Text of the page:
Scheduled Downtime
On Friday 21 April 2023 @ 5pm MT, this website will be down for maintenance and expected to return online the morning of 24 April 2023 at the latest

wrf top layers


New member
is there some special tricks done in the top layers of wrf to avoid energy leakage? and if yes does this affect the top two layers or the top 5 or ??
and how does this affect the physics there?
Not yet, we are working on this. In summary we are doing some experiments and before and after the experiment we see that top layers react differently than the bottom layers. we can think of - we are not doing our experiments correct, - there is some physics missing in the top layers, - there is some numerics going on in the top layers. We have performed similar (but not identical yet) experiments with two settings of wrf: one 45 levels first level at 50m, top level 5000 (I assume pascal) second experiment 55 levels, 10m and 10 hPa. because the experiments are not identical (so we need to repeat this in the next weeks with an identical setting) we find in the first experiment the different behaviour from say 12 km upward (top is at 19 km) and in the second 17 km (top at 29 km). In both cases it is in the regime were the layer thickness is constant 1000 m.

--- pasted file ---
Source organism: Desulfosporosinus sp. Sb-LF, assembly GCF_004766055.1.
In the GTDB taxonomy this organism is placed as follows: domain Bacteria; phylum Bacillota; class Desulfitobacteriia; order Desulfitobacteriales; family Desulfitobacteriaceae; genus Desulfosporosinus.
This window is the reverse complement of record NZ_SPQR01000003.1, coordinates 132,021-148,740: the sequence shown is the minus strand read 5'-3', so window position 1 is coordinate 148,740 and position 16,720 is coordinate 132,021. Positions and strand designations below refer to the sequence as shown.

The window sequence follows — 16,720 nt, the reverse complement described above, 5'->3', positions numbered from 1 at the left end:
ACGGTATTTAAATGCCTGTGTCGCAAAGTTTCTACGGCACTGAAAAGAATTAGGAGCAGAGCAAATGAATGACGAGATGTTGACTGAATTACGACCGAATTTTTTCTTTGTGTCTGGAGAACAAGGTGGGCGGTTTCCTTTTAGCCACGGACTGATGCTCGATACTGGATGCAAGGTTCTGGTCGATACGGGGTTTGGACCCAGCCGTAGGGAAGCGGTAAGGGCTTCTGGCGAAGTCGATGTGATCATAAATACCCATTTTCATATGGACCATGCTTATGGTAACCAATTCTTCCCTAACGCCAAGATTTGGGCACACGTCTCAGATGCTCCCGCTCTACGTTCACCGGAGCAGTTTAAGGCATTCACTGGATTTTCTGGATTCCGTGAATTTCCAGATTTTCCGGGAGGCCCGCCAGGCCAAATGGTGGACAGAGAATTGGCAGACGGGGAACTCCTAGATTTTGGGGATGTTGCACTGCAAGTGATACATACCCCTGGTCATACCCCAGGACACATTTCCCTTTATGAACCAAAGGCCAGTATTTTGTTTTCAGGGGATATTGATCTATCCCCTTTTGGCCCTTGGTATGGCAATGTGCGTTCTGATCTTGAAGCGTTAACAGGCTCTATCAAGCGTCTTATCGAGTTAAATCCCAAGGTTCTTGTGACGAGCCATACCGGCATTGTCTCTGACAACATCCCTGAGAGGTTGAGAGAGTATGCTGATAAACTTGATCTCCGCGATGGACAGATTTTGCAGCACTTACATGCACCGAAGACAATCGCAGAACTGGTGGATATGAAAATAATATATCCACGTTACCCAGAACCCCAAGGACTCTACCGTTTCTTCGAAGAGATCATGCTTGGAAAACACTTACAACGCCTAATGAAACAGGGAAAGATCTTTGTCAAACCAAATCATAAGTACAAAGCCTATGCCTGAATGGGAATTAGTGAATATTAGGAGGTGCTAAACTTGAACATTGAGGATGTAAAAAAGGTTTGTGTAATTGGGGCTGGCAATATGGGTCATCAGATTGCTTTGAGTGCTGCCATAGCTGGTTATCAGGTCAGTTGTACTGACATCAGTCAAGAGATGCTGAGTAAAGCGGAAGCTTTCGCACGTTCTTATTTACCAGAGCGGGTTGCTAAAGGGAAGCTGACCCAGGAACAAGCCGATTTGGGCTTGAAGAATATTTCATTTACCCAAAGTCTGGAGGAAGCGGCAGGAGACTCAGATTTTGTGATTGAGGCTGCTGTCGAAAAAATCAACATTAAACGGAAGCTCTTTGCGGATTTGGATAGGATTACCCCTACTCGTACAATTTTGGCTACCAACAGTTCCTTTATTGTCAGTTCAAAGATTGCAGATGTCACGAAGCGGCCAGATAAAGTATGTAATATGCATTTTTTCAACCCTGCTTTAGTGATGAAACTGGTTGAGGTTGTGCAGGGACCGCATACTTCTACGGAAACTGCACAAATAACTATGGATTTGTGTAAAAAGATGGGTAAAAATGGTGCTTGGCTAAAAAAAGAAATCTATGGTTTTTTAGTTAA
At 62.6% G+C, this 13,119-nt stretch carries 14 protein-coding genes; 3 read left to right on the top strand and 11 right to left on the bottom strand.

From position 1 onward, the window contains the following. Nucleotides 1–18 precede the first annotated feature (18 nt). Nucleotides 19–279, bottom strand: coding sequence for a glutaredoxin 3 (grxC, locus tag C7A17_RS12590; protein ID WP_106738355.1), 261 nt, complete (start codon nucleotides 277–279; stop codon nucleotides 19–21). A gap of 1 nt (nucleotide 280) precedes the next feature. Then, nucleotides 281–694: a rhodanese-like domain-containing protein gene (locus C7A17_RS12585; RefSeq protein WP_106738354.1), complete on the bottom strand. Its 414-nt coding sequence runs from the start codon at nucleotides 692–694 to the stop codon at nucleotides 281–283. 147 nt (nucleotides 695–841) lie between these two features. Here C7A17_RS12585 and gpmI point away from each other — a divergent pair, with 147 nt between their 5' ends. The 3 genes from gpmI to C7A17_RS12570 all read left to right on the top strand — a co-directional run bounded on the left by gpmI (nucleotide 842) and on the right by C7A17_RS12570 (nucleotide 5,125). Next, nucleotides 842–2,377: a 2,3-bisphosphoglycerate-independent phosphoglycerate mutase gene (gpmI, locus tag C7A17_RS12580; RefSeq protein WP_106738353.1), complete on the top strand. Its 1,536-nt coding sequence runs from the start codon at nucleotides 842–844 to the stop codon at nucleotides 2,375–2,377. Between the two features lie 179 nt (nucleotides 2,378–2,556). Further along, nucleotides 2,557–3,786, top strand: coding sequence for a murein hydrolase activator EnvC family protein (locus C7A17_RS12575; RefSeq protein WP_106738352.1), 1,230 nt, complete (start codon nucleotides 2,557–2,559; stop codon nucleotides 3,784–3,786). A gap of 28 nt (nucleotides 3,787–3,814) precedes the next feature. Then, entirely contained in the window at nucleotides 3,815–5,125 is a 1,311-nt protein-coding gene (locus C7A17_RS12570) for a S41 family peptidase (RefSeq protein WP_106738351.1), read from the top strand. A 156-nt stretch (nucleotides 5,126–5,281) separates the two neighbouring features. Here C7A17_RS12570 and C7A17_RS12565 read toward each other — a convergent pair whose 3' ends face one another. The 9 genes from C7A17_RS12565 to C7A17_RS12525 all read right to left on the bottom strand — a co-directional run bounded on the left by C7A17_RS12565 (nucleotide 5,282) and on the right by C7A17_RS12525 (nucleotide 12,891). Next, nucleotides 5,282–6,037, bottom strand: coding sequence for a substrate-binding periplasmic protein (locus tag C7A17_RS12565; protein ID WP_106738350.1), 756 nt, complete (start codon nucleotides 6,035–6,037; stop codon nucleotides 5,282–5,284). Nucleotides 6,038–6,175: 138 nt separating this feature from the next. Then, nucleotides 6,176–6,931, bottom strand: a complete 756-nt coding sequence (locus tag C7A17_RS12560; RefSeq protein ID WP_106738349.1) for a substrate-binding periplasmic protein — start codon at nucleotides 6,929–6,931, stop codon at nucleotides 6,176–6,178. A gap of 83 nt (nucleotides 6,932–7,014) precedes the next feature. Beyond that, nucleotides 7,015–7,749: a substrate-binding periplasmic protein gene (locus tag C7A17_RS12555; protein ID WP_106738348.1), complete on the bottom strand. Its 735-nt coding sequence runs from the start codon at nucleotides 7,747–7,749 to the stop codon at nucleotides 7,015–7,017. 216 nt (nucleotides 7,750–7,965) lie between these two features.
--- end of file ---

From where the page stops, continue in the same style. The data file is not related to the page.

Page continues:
what i hope is that you could point us to a certain setting in wrf which we could use to test the last hypothesis (numerics) or the second (physics). We run the experiment with either conus alone or combination of conus and tropical. But as indicated we should repeat the experiments with one specific setting to arrive at a baseline (this different setting could also explain why there is a difference in starting layer 12 versus 17 km).

The experiments are not time intensive. Most of the time will be in a careful analysis of results.
if of interest it is appreciated further communications to (or wait for the publication :)) :